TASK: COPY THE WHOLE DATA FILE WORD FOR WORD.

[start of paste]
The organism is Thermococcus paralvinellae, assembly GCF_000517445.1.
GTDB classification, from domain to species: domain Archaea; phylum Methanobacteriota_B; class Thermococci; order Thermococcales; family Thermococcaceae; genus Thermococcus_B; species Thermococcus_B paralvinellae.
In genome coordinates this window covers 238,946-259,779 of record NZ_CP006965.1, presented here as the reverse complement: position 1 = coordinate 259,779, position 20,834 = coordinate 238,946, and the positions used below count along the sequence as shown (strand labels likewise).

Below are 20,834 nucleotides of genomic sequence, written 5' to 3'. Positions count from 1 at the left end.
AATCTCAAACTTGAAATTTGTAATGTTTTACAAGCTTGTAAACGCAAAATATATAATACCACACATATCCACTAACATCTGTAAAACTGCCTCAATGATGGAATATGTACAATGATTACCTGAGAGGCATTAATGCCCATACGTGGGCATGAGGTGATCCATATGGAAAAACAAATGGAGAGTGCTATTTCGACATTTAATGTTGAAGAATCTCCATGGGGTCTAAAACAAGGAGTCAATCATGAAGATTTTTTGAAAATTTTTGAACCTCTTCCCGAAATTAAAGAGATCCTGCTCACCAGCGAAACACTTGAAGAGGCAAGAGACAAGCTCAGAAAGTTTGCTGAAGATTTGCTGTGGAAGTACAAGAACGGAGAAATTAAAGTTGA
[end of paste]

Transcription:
The organism is Thermococcus paralvinellae, assembly GCF_000517445.1.
GTDB classification, from domain to species: domain Archaea; phylum Methanobacteriota_B; class Thermococci; order Thermococcales; family Thermococcaceae; genus Thermococcus_B; species Thermococcus_B paralvinellae.
In genome coordinates this window covers 238,946-259,779 of record NZ_CP006965.1, presented here as the reverse complement: position 1 = coordinate 259,779, position 20,834 = coordinate 238,946, and the positions used below count along the sequence as shown (strand labels likewise).

Below are 20,834 nucleotides of genomic sequence, written 5' to 3'. Positions count from 1 at the left end.
AATCTCAAACTTGAAATTTGTAATGTTTTACAAGCTTGTAAACGCAAAATATATAATACCACACATATCCACTAACATCTGTAAAACTGCCTCAATGATGGAATATGTACAATGATTACCTGAGAGGCATTAATGCCCATACGTGGGCATGAGGTGATCCATATGGAAAAACAAATGGAGAGTGCTATTTCGACATTTAATGTTGAAGAATCTCCATGGGGTCTAAAACAAGGAGTCAATCATGAAGATTTTTTGAAAATTTTTGAACCTCTTCCCGAAATTAAAGAGATCCTGCTCACCAGCGAAACACTTGAAGAGGCAAGAGACAAGCTCAGAAAGTTTGCTGAAGATTTGCTGTGGAAGTACAAGAACGGAGAAATTAAAGTTGA